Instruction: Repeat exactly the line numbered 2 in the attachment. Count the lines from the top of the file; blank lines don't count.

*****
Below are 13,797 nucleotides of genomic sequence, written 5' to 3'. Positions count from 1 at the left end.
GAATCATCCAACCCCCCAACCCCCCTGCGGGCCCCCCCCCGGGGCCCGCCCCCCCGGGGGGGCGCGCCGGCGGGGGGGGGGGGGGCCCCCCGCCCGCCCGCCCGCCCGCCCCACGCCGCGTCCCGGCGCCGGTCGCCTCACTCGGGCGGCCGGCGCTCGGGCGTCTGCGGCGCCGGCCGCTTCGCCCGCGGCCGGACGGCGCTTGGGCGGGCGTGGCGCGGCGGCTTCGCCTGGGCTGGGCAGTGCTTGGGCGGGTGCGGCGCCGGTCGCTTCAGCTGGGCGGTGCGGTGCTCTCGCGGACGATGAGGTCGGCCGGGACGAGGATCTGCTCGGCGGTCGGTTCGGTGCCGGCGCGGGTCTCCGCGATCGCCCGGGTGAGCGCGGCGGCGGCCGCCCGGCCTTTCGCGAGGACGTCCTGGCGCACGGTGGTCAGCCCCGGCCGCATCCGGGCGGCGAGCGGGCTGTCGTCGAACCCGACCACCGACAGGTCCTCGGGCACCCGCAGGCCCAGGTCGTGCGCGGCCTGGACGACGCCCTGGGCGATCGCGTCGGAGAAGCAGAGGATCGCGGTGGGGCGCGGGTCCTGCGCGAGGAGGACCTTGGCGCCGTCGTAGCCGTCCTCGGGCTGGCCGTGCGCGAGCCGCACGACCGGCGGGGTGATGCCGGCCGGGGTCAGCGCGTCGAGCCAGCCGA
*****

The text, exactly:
GAATCATCCAACCCCCCAACCCCCCTGCGGGCCCCCCCCCGGGGCCCGCCCCCCCGGGGGGGCGCGCCGGCGGGGGGGGGGGGGGCCCCCCGCCCGCCCGCCCGCCCGCCCCACGCCGCGTCCCGGCGCCGGTCGCCTCACTCGGGCGGCCGGCGCTCGGGCGTCTGCGGCGCCGGCCGCTTCGCCCGCGGCCGGACGGCGCTTGGGCGGGCGTGGCGCGGCGGCTTCGCCTGGGCTGGGCAGTGCTTGGGCGGGTGCGGCGCCGGTCGCTTCAGCTGGGCGGTGCGGTGCTCTCGCGGACGATGAGGTCGGCCGGGACGAGGATCTGCTCGGCGGTCGGTTCGGTGCCGGCGCGGGTCTCCGCGATCGCCCGGGTGAGCGCGGCGGCGGCCGCCCGGCCTTTCGCGAGGACGTCCTGGCGCACGGTGGTCAGCCCCGGCCGCATCCGGGCGGCGAGCGGGCTGTCGTCGAACCCGACCACCGACAGGTCCTCGGGCACCCGCAGGCCCAGGTCGTGCGCGGCCTGGACGACGCCCTGGGCGATCGCGTCGGAGAAGCAGAGGATCGCGGTGGGGCGCGGGTCCTGCGCGAGGAGGACCTTGGCGCCGTCGTAGCCGTCCTCGGGCTGGCCGTGCGCGAGCCGCACGACCGGCGGGGTGATGCCGGCCGGGGTCAGCGCGTCGAGCCAGCCGA